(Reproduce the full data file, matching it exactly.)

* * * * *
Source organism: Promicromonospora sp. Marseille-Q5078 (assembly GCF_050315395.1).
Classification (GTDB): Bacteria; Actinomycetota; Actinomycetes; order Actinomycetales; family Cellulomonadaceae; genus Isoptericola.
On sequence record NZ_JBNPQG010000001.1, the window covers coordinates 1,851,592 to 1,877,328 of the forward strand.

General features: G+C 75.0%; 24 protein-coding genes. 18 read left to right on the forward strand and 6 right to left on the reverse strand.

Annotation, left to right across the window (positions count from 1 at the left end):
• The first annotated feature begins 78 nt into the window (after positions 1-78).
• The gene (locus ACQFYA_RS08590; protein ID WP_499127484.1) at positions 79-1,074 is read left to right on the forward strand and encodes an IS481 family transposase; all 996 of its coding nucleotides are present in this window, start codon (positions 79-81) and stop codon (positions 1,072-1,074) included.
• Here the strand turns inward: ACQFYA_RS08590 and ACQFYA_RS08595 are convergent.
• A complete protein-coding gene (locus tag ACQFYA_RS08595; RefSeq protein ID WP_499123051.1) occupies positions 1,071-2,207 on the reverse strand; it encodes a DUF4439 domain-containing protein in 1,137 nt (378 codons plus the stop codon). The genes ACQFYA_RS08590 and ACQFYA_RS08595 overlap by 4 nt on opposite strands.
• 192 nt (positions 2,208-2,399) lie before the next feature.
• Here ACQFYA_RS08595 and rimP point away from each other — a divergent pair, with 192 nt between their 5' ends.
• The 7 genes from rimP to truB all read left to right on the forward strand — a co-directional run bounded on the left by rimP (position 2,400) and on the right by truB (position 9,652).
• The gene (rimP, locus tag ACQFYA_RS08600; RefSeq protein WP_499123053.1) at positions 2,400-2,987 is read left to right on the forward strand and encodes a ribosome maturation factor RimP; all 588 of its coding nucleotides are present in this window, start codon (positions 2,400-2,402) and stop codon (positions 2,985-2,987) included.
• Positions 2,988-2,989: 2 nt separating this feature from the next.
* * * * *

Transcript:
Source organism: Promicromonospora sp. Marseille-Q5078 (assembly GCF_050315395.1).
Classification (GTDB): Bacteria; Actinomycetota; Actinomycetes; order Actinomycetales; family Cellulomonadaceae; genus Isoptericola.
On sequence record NZ_JBNPQG010000001.1, the window covers coordinates 1,851,592 to 1,877,328 of the forward strand.

General features: G+C 75.0%; 24 protein-coding genes. 18 read left to right on the forward strand and 6 right to left on the reverse strand.

Annotation, left to right across the window (positions count from 1 at the left end):
• The first annotated feature begins 78 nt into the window (after positions 1-78).
• The gene (locus ACQFYA_RS08590; protein ID WP_499127484.1) at positions 79-1,074 is read left to right on the forward strand and encodes an IS481 family transposase; all 996 of its coding nucleotides are present in this window, start codon (positions 79-81) and stop codon (positions 1,072-1,074) included.
• Here the strand turns inward: ACQFYA_RS08590 and ACQFYA_RS08595 are convergent.
• A complete protein-coding gene (locus tag ACQFYA_RS08595; RefSeq protein ID WP_499123051.1) occupies positions 1,071-2,207 on the reverse strand; it encodes a DUF4439 domain-containing protein in 1,137 nt (378 codons plus the stop codon). The genes ACQFYA_RS08590 and ACQFYA_RS08595 overlap by 4 nt on opposite strands.
• 192 nt (positions 2,208-2,399) lie before the next feature.
• Here ACQFYA_RS08595 and rimP point away from each other — a divergent pair, with 192 nt between their 5' ends.
• The 7 genes from rimP to truB all read left to right on the forward strand — a co-directional run bounded on the left by rimP (position 2,400) and on the right by truB (position 9,652).
• The gene (rimP, locus tag ACQFYA_RS08600; RefSeq protein WP_499123053.1) at positions 2,400-2,987 is read left to right on the forward strand and encodes a ribosome maturation factor RimP; all 588 of its coding nucleotides are present in this window, start codon (positions 2,400-2,402) and stop codon (positions 2,985-2,987) included.
• Positions 2,988-2,989: 2 nt separating this feature from the next.